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Tips for Improving Your Mental Well-Being

See also: Improving Self-Esteem

Making sure that you can maintain good mental health and well-being are an essential part of staying healthy. However, many of us are not very good about talking about how to stay healthy mentally. We tend to assume that we, and those around us, are managing—and we also like to project the image of being able to manage even when that is not strictly true. This means that we also tend to put off thinking about our mental health until we are very much ‘not OK’.

This page sets out some tips for improving your mental well-being—not when you feel bad, but all the time. Small changes on a day-to-day basis can really help to improve your mood and mental health in the long-term.

1. Look after yourself physically

Your body and mind are not separate. They are closely intertwined. What affects your mind affects your body, and vice versa.

This means that by changing how you treat your body, you can also change how you feel. For example, if you neglect yourself, you are likely to feel unloved and your self-esteem may drop.

An integrated whole


Doctors, especially psychiatrists, have long recognised the concept of ‘body and mind as a whole’. For example, integrative psychiatry is a holistic form of therapy that looks at you as a person. Integrative psychiatrists may use conventional medical approaches, such as prescribing medication. However, they may also prescribe changes to your diet and exercise, or suggest other alternative therapies to help you to relax.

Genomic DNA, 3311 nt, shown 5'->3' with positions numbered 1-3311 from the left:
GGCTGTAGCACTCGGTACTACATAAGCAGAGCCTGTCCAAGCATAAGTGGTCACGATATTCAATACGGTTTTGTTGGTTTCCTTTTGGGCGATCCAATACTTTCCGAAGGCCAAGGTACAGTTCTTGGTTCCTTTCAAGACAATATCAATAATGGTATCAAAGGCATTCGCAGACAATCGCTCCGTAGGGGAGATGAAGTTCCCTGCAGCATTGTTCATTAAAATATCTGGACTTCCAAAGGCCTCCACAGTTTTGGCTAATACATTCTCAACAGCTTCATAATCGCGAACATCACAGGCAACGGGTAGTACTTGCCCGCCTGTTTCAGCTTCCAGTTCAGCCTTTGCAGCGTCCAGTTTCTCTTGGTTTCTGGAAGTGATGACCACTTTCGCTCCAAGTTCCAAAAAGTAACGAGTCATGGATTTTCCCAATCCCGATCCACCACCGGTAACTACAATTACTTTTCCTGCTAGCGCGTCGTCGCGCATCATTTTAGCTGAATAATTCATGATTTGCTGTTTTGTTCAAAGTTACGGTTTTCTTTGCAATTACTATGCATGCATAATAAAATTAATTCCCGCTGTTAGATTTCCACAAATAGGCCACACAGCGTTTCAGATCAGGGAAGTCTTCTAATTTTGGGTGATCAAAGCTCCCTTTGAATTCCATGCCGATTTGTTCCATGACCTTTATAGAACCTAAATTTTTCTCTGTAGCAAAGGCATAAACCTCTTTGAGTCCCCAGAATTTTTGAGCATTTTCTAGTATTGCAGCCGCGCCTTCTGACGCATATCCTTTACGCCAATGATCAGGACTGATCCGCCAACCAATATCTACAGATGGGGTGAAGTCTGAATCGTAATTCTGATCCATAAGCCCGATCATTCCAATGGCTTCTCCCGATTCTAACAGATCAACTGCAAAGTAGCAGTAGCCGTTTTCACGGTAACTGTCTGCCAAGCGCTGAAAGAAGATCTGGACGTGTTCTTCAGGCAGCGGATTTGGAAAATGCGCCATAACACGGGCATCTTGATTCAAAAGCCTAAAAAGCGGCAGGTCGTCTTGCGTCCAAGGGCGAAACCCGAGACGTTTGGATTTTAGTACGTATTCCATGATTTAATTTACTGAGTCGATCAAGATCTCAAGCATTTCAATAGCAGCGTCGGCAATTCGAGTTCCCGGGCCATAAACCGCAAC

You can find out more about integrative psychiatry at BetterHelp.com.


It is therefore important to look after yourself physically. The three most important things you can do are probably to make sure that you get enough sleep, do plenty of physical exercise, and eat a reasonably balanced diet.

There is more about this in our pages on sleep, the importance of exercise, and food, diet and nutrition.

2. Spend quality time with other people

Research has shown that the biggest factor in life expectancy is the number of high quality relationships we have with other people—in other words, our connections to others.

When you are feeling down, it can be tempting to shut yourself away, and avoid contact with others. However, this is the very time when it is most important to reach out.

Building habits of connection can make it easier to reach out when you need.

Make time in your day and week to spend regular time with others. Go for a walk with a friend, have a coffee with someone you love, or just spend time together doing nothing—and do this routinely. These relationships will all help to improve your mental well-being on a long-term basis. This will also mean that when you are feeling down, you will probably already have a meeting with a friend in your diary.

3. Do the things you love

One sign of low self-esteem is having problems believing that you have value. This can make it hard to spend time doing things just for you, rather than for other people—your family, your colleagues or your manager.

Take time to do something ‘just for you’ at least once a week. It doesn’t have to be a big thing. Simply taking half an hour to read a book for fun, or watch a favourite TV programme that you have chosen, can be very self-affirming. If the things you love are also things that are good for you physically—going for a run, say, visiting the gym, or spending time with a friend—so much the better. However, don’t feel bad if you want to eat a bar of chocolate, or binge-watch a box set on your own. Giving yourself the freedom to make choices is important.